Low Impact Living Intiative

Low Impact Living Initiative.org

Low Impact Living Initiative.org


“LILI was founded in 2001 by two members of Redfield Community. The community itself was founded in 1978, and in 2001 had solar hot water, compost loos, straw-bale buildings, organic gardens, orchards, soft fruit, bees, sheep, chickens, natural paints, lime, wood stoves, and one member was experimenting with making biodiesel from waste cooking oil.Most importantly, the land was owned cooperatively, and decisions were made by consensus (both of which are still the case – and because of the founding documents, are unlikely to change).

For us, there seemed nothing unusual in any of this. It seemed infinitely preferable to consumerism, competition, and lives lived far removed from nature and other people.
We wondered if anyone else might be interested in learning about natural building, renewable energy and local food production. We formed a not-for-profit organisation, came up with a name, and started running some courses in 2001: biodiesel, permaculture, solar hot water, straw-bale building, natural paints & lime and compost toilets.

Well, yes they were interested. Our course programme has grown every year since, and we’ve added books, including our own publications, free factsheets, magazines, a huge links database, forum, ‘ask the expert’ products, services and online courses on over 180 topics.”

More at the source: Low Impact Living Intiative.org

Low Impact Living Intiative is a post from: Natural Building Blog

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Paint your Rustic Garden Signs with funny quotes and whimsical sayings to embellish your rustic garden...
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Small, Simple, Efficient RAM ProMaster DIY Camper Van Conversion

We have enjoyed RVing over the years, but lost our last RV in a highway crunch.

One thing we did not enjoy about RVing was the 10 mpg gas bills and the 2 lbs per mile of CO2 emissions. So, this project is about getting back into RVing with a smaller footprint.


The RAM ProMaster 1500, hi roof, 136 WB at start of conversion

Objectives for the new van conversion:

  •  Keep it simple 
  •  An open feel inside
  •  20+ mpg
  •  Comfortable beds for 2
  •  No need for hookups 
  •  Drives like a car
  •  Able to handle some back roads 

The RAM ProMaster we bought for the conversion is a high roof, 1500, 136 WB. This gives us an area to work with of about 10.1 ft long by 6.5 ft wide (behind the driver/passenger seats). The inside height is about 76 inches.  A really Tiny House :)

It was the smallest and lightest vehicle we could find that we think will also provide enough space  and stand up height.  

Just as an aside, it would be very interesting to see what could be done with an even smaller vehicle -- maybe something like the Ford Transit Connect -- a 30 mpg RV!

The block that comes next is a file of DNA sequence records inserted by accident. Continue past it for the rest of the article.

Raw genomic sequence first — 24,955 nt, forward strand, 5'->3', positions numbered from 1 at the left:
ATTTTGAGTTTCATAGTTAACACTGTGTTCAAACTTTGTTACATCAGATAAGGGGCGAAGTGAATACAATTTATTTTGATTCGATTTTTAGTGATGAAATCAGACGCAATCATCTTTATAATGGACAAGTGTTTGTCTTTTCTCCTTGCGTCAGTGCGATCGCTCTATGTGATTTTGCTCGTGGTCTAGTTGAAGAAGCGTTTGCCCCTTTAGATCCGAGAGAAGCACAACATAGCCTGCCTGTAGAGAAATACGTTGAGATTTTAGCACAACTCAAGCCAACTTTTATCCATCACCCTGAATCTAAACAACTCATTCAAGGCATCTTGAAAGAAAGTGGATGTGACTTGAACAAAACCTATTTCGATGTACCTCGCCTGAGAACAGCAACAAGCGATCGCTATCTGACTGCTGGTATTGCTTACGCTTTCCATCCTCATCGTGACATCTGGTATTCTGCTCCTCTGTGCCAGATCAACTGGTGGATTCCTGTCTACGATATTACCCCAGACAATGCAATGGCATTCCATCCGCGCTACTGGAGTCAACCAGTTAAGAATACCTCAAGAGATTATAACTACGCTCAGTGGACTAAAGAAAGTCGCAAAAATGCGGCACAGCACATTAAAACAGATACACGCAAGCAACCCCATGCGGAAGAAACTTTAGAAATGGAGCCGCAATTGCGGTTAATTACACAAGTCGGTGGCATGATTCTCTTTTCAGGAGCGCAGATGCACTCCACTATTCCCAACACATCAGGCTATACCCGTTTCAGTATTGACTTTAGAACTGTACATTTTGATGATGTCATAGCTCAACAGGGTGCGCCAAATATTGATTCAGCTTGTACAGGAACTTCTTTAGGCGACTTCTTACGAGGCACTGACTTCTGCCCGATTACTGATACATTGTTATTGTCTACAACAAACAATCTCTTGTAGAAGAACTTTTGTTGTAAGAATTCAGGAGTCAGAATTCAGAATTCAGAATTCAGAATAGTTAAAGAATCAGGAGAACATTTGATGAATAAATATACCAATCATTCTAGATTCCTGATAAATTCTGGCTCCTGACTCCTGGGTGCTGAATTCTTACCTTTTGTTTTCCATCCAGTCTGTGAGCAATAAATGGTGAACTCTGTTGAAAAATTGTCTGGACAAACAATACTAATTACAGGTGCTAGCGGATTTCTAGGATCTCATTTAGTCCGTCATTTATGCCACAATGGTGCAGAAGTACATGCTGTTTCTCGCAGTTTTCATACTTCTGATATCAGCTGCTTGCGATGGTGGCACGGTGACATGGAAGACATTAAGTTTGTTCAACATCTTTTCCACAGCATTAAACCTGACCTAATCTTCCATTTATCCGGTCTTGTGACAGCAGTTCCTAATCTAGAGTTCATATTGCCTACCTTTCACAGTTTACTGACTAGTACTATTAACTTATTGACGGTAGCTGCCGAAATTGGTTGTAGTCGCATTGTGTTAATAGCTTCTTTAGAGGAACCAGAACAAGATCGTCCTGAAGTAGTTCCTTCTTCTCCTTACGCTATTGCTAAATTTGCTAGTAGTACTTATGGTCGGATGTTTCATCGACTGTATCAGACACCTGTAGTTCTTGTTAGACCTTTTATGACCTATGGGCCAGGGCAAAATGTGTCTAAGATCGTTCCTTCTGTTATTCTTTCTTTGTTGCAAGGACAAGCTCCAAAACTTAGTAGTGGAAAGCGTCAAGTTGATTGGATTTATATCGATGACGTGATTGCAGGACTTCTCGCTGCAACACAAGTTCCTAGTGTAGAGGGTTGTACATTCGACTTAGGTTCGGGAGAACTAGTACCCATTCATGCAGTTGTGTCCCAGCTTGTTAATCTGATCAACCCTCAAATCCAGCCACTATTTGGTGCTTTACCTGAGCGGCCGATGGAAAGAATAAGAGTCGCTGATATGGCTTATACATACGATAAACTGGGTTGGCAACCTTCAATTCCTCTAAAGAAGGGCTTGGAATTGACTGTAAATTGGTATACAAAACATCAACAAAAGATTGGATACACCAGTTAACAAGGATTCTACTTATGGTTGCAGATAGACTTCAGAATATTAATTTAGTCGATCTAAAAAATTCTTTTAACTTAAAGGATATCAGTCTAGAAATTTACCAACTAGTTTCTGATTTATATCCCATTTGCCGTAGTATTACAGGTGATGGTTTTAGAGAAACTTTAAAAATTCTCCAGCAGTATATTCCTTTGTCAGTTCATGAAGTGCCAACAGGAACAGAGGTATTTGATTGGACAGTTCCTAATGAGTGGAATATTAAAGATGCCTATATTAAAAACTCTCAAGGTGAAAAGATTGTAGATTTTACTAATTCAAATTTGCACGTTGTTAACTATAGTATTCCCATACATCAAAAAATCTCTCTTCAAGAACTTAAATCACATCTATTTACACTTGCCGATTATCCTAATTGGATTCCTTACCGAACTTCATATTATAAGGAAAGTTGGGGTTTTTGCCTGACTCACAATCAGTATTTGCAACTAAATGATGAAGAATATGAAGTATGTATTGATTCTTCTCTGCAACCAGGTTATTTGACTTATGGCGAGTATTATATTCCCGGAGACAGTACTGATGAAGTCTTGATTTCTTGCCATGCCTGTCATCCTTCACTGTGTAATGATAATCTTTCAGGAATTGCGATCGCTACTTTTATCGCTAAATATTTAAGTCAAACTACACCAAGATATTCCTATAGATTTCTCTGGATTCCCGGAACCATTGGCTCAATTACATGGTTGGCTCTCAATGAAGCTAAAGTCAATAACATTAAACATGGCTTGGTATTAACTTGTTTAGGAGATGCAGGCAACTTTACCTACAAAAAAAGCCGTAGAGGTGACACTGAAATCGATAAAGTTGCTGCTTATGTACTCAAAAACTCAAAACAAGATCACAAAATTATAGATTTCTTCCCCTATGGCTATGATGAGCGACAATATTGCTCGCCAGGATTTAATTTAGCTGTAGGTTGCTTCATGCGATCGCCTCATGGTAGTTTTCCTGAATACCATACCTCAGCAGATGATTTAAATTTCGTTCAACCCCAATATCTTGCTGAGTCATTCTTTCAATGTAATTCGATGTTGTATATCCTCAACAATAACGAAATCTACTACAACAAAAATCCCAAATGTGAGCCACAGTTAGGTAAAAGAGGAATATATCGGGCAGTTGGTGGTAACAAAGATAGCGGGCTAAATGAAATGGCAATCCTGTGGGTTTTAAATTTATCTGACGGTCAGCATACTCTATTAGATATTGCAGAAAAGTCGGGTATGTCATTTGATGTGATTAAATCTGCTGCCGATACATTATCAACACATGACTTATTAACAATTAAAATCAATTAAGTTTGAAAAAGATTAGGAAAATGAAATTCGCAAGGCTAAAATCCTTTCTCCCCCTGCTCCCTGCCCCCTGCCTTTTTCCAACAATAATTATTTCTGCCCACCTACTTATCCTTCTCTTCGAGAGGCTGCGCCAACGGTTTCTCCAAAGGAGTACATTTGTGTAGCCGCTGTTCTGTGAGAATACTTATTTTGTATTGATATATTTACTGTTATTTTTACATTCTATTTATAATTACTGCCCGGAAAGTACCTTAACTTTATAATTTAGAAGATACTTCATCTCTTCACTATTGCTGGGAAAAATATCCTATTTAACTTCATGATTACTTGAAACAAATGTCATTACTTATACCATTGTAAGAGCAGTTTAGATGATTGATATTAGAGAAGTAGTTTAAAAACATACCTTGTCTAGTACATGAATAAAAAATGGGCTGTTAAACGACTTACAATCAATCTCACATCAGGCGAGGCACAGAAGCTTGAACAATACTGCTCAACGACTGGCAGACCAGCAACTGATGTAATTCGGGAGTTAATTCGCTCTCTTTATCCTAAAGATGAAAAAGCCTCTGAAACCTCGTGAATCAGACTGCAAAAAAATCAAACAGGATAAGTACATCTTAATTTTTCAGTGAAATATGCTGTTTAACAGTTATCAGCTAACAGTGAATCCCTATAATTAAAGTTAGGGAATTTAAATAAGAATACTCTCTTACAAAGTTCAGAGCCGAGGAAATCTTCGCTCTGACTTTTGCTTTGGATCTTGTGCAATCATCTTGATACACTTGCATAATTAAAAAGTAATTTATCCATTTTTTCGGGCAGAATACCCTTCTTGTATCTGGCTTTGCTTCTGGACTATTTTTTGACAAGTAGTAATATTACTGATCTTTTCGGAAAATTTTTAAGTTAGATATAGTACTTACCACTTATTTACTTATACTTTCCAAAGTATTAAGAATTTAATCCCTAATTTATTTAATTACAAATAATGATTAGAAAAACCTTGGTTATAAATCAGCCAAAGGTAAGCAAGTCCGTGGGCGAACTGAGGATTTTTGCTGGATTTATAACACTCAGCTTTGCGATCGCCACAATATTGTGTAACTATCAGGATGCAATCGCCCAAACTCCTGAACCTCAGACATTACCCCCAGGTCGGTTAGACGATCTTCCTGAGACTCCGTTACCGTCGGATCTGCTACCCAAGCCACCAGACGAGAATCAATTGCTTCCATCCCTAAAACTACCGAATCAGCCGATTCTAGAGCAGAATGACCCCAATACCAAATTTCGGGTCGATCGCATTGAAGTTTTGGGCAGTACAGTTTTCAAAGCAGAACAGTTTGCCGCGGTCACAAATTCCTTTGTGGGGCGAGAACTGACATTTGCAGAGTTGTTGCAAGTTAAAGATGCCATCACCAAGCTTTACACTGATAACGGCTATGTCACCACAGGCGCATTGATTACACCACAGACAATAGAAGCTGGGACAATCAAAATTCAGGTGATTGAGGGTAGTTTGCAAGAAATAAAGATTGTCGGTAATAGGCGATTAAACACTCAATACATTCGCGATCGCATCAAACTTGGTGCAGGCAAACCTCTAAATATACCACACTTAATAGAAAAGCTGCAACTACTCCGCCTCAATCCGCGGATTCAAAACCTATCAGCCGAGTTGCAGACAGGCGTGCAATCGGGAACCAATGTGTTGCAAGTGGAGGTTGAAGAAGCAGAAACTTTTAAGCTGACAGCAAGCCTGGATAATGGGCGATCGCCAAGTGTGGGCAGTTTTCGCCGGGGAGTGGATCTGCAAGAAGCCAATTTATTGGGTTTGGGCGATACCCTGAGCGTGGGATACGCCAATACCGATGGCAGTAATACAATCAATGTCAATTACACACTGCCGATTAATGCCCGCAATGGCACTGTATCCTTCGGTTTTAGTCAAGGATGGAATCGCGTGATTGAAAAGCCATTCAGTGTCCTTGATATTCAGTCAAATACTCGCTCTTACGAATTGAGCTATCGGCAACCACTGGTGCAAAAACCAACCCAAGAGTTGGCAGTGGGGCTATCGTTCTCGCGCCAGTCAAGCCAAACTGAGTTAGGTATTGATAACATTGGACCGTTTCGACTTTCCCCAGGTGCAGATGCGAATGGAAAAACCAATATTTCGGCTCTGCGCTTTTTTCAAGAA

So, this is going to be a several month project, and I'm just going to be adding to it as things go along. 

I'd very much like to hear ideas, comments, and suggestions that we might be able to incorporate as things progress.

I've put up a new section on BuildItSolar with pages for each major part of the conversion: layout, insulation, paneling, flooring, electrical system, ...  The main page for the conversion is here...

Progress so far...

Layout:

We have pretty much decided on this layout:


We did a very crude mockup of this layout in the van:

The two beds are in the back and make into a seating area during the day, galley is on right behind drivers seat.  There will be some more storage cabinets around the edge up high.  New windows will be added in 3 or 4 locations (about where the blue tape is).

We like this nice open feel of this and the high quality beds.

More on other layouts we considered...


Insulation:

Did the insulation of the walls and ceiling using spray foam polyurethane insulation.  I used one of the two component kits that provide the two pressurized bottles and spray nozzle and hoses.  



Had never used one of these kits before, but it worked out pretty well.

All the details on insulating here...

Electrical:

I've been working on the electrical system design.

Its a bit more complicated than I would like in that we want to be able to spend a couple days (or more) away from hookups.  It has a fairly large battery and the battery can be charged via solar (on the roof), the van alternator, or from shore power.

I've worked out a tentative list of components.

Would appreciate any comments on the design or the components.


Floor:

Today's project is the floor.





I've put up a new section on BuildItSolar with pages for each major part of the conversion: layout, insulation, paneling, flooring, electrical system, ...  The main page for the conversion is here...


Gary July 22, 2014




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